REVIEW: Aquaman 23.1

Black Manta is one of Aquaman’s most notorious villains. Hell. he’s one of the most infamous evildoers in the entire DC universe. It’s only fitting the gets his own issue. Since writer Geoff Johns took over Aquaman, he’s revamped his own persona into a force to be reckoned with, that means the rest of his world too and Black Manta has gotten an even bigger chip on his shoulder. Being one of my favorite villains, I was excited to see where he

The origin of Black Manta was already covered in the early issues of the series. The hatred for Aquaman is what fuels him but its a special hatred.

Johns and Bedard make sure we see that Black Manta isn’t a typical villian, he doesn’t want to rule the world or burn it down, he just wants to kill Aquaman, he took everything away from him, especially his father, one of the more significant pieces of his life. blackmantaThe only thing that drives him is to one day see his head mounted on his own trident, but that motivation is stripped from him after the Crime Syndicate from Earth 3 takes care of the entire Justice League. He’s lost without purpose until he is sparked with one by a familiar face.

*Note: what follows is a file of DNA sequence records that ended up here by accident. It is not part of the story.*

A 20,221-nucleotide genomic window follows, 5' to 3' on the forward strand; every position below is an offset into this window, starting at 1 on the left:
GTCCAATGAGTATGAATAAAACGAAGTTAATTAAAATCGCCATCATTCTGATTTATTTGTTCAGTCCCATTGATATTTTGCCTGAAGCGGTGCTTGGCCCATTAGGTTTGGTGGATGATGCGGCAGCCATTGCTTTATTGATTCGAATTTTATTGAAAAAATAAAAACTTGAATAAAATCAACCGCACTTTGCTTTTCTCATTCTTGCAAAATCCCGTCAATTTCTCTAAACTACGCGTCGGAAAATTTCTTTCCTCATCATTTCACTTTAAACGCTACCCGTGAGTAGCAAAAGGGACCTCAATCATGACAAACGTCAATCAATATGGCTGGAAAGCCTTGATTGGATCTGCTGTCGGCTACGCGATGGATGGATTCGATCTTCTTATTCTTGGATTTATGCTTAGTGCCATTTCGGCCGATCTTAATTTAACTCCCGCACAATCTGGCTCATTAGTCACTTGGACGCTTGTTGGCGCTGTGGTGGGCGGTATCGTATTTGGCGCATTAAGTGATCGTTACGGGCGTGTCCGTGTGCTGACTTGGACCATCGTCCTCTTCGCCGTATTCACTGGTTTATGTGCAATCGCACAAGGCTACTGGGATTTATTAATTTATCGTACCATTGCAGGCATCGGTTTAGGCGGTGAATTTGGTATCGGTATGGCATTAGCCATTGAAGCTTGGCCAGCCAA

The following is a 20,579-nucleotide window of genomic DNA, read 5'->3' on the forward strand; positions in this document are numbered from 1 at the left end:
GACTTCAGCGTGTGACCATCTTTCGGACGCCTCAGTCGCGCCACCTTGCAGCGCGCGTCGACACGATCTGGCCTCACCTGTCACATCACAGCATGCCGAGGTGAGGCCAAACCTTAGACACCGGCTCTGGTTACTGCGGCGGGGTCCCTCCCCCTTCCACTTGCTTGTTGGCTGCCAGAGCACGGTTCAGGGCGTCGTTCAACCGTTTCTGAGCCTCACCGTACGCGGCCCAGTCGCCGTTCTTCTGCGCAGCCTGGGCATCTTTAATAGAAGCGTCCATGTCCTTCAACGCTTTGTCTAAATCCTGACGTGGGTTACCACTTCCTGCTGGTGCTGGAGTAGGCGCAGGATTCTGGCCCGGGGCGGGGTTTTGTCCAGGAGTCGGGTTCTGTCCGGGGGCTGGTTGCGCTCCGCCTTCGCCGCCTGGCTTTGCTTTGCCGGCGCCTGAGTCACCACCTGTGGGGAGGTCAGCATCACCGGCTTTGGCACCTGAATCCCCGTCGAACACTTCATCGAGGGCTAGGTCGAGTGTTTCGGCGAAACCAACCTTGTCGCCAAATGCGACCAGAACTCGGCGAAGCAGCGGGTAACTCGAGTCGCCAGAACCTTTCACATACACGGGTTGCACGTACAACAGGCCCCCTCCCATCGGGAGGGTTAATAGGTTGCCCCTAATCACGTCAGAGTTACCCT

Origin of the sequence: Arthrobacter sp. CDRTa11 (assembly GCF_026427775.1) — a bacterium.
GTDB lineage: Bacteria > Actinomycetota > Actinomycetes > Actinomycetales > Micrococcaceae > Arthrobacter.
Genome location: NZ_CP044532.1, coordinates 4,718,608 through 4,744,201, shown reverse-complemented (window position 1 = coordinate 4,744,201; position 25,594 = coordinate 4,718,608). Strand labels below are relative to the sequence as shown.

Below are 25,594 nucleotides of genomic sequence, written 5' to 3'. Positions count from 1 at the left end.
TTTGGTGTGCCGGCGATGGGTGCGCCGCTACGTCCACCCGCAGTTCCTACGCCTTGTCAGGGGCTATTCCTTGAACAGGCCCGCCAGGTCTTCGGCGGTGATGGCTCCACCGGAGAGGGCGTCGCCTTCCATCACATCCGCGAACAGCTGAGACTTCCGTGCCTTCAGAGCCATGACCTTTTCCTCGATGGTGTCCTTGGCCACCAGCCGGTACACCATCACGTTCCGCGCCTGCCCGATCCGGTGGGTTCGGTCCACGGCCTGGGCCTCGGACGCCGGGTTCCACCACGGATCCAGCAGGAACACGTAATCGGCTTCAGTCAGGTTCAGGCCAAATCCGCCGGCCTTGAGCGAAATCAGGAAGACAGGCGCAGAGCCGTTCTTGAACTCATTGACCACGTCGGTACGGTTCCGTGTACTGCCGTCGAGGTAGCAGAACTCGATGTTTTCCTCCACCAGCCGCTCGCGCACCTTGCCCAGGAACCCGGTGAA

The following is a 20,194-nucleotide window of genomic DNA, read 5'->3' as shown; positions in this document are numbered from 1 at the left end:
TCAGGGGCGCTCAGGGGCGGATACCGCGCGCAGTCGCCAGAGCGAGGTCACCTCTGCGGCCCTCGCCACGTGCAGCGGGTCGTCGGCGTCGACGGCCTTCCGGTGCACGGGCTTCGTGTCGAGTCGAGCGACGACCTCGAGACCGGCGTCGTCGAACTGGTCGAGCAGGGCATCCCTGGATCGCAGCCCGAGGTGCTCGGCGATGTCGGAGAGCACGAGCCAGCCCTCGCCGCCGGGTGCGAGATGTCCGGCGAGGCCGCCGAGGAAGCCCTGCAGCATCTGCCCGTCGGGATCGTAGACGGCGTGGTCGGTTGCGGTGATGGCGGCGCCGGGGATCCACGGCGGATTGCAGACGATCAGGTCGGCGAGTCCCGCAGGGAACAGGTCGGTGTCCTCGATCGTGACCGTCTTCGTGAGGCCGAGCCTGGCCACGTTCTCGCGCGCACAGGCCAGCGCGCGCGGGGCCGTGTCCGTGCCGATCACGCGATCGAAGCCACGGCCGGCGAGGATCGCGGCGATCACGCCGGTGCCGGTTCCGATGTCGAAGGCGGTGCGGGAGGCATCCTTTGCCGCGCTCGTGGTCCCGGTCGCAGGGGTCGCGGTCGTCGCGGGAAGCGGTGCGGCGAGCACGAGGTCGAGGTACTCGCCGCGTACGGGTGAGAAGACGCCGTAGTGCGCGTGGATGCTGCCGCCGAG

Claude St. Aubin draws some very moving scenes in this issue, even from the beginning there’s an emotional punch thrown with a depressed Black Manta sitting in his prison cell. One page  in particular where Black Manta approaches his fathers graves is really emotional, showing Manta finally coming full circle with his life’s goal since his father was killed by the future King of Atlantis, breaking down saying, “It’s finally over dad”. And if you didn’t kind of feel bad for Black Manta you did right there.

In the end, Aquaman 23.1 serves as a nice insight on the oceans most dangerous treasure hunter but also a curious look at how the villain’s, Black Manta in particular, are responding to this new superpower in their universe that not only threatens the heroes of the world but them as well.

Final Score: 4.1/5

 

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